Split training or full body workout?

What is Most Effective for Muscle Growth: Split Training or Full Body Workout?

Increasing muscle mass and strength are important training goals for many people. Muscle hypertrophyNot only for cosmetic reasons but for health reasons as well, people seek to increase their muscle mass. A much used method to increase muscle mass more effectively, a process also known as hypertrophy, is using a split training program. In a split training program only a few muscle groups are trained every workout. This allows more exercises per muscle group which increases the training stimulus to the muscle compared with performing just one exercise per muscle group.

Unfortunately there has been little research comparing split training with a comparable full body workout up until now. However the following advantages and disadvantages are theoretically supported.

Advantages Split Training in comparison with Full Body Workout

-A stronger and more complete training stimulus per muscle group. As a result of combining multiple exercises in one training session, a larger part of the muscle is targeted which results in a larger number of muscle fibers that need to adapt.

-It allows for a higher training frequency. When the increase in muscle mass from a Full Body workout performed 3 times a week is not sufficient, it is a bad idea to perform this workout 4 times a week or more. This will not allow the muscle to recuperate and increase its’ size. A split training regimen, if designed properly, even allows daily training. While muscle groups that have been trained in a previous workout are allowed to recover.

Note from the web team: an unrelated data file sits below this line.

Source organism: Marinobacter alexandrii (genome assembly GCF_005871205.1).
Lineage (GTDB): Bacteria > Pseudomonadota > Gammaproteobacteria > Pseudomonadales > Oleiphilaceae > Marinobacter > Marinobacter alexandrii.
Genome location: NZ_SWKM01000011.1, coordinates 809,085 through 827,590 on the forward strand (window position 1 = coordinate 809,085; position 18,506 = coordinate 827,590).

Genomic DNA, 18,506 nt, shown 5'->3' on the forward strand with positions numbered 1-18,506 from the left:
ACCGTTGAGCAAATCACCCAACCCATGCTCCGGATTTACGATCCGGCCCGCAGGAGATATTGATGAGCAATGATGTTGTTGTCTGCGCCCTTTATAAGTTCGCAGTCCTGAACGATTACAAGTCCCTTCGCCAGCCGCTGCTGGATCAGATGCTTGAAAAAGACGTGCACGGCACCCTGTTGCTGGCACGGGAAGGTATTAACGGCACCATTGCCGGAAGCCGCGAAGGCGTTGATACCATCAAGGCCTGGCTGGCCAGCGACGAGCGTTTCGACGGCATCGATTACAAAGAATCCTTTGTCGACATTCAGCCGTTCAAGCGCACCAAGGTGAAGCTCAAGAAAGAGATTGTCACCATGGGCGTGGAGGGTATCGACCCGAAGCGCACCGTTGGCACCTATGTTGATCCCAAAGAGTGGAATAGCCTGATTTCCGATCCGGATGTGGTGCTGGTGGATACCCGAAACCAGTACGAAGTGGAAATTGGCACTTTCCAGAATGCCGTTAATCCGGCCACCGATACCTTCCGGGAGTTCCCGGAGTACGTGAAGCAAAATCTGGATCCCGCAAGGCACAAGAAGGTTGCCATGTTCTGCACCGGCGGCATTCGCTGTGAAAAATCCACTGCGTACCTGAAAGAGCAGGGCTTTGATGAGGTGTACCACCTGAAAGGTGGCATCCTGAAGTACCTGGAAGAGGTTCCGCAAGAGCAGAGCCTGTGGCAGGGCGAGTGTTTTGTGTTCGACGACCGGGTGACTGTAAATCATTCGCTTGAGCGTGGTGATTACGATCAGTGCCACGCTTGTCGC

Disadvantages compared in comparison with Full Body Workout

-It is less suitable for beginners. The training intensity is often too high for relatively untrained muscles. Moreover, most beginners will have a hard time reaching the necessary training intensity at all, since they still have to learn to activate their muscles to a larger extent. When they can’t reach the necessary training intensity, split training often offers few advantages.

-It requires a higher training frequency to train all muscle groups regularly. Ideally muscles are trained when they are fully recuperated and adapted to the previous training stimulus. For optimal results it is recommended to train every muscle group two times a week. When a split training is performed two times a week, the muscle will have recovered by the time it is trained again, but the training adaptations will probably have disappeared as well.

-Smaller increases in growth hormone and testosterone production. The increase in hormone production is strongly dependent on the amount of muscle mass that is active during training. Since split training targets a few muscle groups each training, the hormonal response on training is smaller. Recent studies have shown that this hormonal response is not a requirement of muscle growth. However, it is likely that growth hormone production has other beneficial effects, such as stimulating fat metabolism. A full body workout is probably more effective in this aspect.


Using a split training regimen has both advantages and disadvantages. Moreover, no studies comparing both split training and full body workouts have been performed. However a split training allows for a higher training frequency and a more complete workout for each muscle group, while other muscle groups are allowed to recover.


-Kraemer, W.J., Ratamess, N.A. Fundamentals of Resistance Training: Progression and Exercise Prescription. Medicine & Science in Sports & Exercise 2004, 36, 4, 674-688.

-Wescott, W.L. How Often Should Clients Perform Strength Training? ACSM’s Certified News 2010, 20, 2, 10-11.